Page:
Beverage: An educated tipple

Wine and Gourmet Taipei takes place this weekend at Taiwan World Trade Center, Hall 3

By Ian Bartholomew  /  Staff reporter

Fri, Jun 28, 2013 - Page 11

Now in its third year, Wine and Gourmet Taipei is set to be the biggest professional wine show in Taiwan. Last year’s event attracted over 10,000 people to a show focused specifically on wine from around the world, and catering both to the food and beverage industry as well as Taiwan’s growing number of well-informed and increasingly discerning drinkers.

Estimates by the Customs Administration, Ministry of Finance (財政部關稅局) show a 10 percent growth in wine imports from 2011 to 2012, with an estimated figure in excess of 20 million liters for 2012. Datamonitor Industry Market Research forecast that wine imports into Taiwan to be worth US$480 million in 2013, and figures from International Wine & Spirit Research has seen a 30 percent increase in expenditure on wine by Taiwanese every year for the last three years. All of this suggests not just a growing market, but one with increasingly high expectations.

The three-day event opens today, an invitation-only day directed toward F&B professionals. It will be open to the public tomorrow and Sunday. According to Vivi Wang (王淑薇), project manager for the event, Wine and Gourmet targets both business-to-business and general consumer interest. While the first day will mostly be about discussing distribution deals, the weekend will be dedicated to introducing a huge range of wines to the general public. An important part of the show will be the series of master classes hosted by respected wine writers and sommeliers introducing the finer aspects of wine appreciation to wine aficionados.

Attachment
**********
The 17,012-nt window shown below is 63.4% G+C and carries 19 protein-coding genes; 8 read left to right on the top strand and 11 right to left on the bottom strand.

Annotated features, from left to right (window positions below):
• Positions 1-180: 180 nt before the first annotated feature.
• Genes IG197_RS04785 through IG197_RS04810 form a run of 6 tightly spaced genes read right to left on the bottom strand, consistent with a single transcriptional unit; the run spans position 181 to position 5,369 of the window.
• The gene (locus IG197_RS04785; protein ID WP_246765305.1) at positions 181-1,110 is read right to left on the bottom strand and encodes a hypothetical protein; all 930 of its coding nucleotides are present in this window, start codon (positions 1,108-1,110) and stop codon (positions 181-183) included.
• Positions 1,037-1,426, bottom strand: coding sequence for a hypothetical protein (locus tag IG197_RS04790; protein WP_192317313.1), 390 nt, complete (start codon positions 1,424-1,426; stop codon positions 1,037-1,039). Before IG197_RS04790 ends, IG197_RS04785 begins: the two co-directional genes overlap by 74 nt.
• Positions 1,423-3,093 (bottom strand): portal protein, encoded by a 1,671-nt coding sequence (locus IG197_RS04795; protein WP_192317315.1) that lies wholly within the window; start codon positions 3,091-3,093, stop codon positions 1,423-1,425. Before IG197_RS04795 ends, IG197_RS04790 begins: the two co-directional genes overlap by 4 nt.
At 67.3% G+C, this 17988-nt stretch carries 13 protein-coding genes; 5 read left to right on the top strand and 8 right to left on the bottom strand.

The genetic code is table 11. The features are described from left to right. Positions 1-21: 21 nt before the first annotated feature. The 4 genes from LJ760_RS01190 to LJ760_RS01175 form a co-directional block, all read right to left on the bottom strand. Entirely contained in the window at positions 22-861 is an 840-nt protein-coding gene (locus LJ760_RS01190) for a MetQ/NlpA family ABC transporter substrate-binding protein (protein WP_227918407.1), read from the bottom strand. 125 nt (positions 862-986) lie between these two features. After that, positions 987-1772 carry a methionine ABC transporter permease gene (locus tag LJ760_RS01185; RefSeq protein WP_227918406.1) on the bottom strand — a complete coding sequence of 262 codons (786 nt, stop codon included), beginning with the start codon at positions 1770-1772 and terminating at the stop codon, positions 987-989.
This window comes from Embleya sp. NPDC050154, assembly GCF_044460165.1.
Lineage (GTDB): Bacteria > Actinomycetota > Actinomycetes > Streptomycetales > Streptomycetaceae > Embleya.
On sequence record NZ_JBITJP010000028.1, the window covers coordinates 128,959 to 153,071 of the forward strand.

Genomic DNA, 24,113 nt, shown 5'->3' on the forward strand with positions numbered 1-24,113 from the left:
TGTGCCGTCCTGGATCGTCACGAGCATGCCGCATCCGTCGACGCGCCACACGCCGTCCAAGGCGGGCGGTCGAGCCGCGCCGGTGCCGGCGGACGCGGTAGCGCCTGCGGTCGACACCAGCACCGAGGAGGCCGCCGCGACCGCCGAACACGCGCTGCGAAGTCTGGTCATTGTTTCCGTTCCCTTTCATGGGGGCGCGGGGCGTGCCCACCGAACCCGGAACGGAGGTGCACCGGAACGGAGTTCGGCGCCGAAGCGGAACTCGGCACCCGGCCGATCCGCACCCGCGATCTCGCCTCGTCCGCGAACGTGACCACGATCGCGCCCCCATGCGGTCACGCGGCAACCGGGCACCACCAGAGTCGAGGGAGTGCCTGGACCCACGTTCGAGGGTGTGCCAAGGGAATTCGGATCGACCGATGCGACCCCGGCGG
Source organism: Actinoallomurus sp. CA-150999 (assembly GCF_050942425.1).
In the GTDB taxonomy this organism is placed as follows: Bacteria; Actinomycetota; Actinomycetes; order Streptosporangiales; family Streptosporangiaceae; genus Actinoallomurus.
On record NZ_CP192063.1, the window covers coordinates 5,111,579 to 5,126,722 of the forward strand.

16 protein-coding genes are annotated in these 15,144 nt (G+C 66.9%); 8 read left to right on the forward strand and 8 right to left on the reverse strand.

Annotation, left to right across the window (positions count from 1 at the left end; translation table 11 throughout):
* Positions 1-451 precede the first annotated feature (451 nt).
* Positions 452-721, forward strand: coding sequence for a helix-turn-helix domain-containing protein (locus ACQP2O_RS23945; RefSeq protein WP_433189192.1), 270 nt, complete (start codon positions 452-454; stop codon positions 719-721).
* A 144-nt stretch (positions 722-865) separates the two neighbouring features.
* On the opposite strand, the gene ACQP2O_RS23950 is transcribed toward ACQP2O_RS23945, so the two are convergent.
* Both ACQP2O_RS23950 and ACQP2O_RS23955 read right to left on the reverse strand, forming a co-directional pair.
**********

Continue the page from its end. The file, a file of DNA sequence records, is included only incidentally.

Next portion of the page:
Wang said the market in Taiwan had reached a level where it was no longer simply about providing product. “It’s not about just bringing in different types of wine, it is now also about finding new types of enjoyment through wine,” she said, highlighting the fact that this year a focus of the show will be on the issue of “terroir,” the idea that characteristics of geography, geology and climate of a certain place interact with the grapes to create a unique product that cannot be replicated in any other location.

“Taiwan is one of the fifth largest wine importers in Asia,” Wang told the Taipei Times, adding that currently its import volume is on a par with its much larger neighbor across the Strait. “Taiwan has many small wine importers,” she said, “and they have been importing wine from overseas for over 30 years. This means that the market has had time to develop some depth.”

The sophistication of Taiwan’s wine market meant that there was considerable potential for smaller vineyards, and also for wine producers from non-mainstream wine producing exporters such as Slovenia, a country that, Wang said, has generated considerable interest among local distributors.

Warning: Excessive consumption of alcohol can damage your health.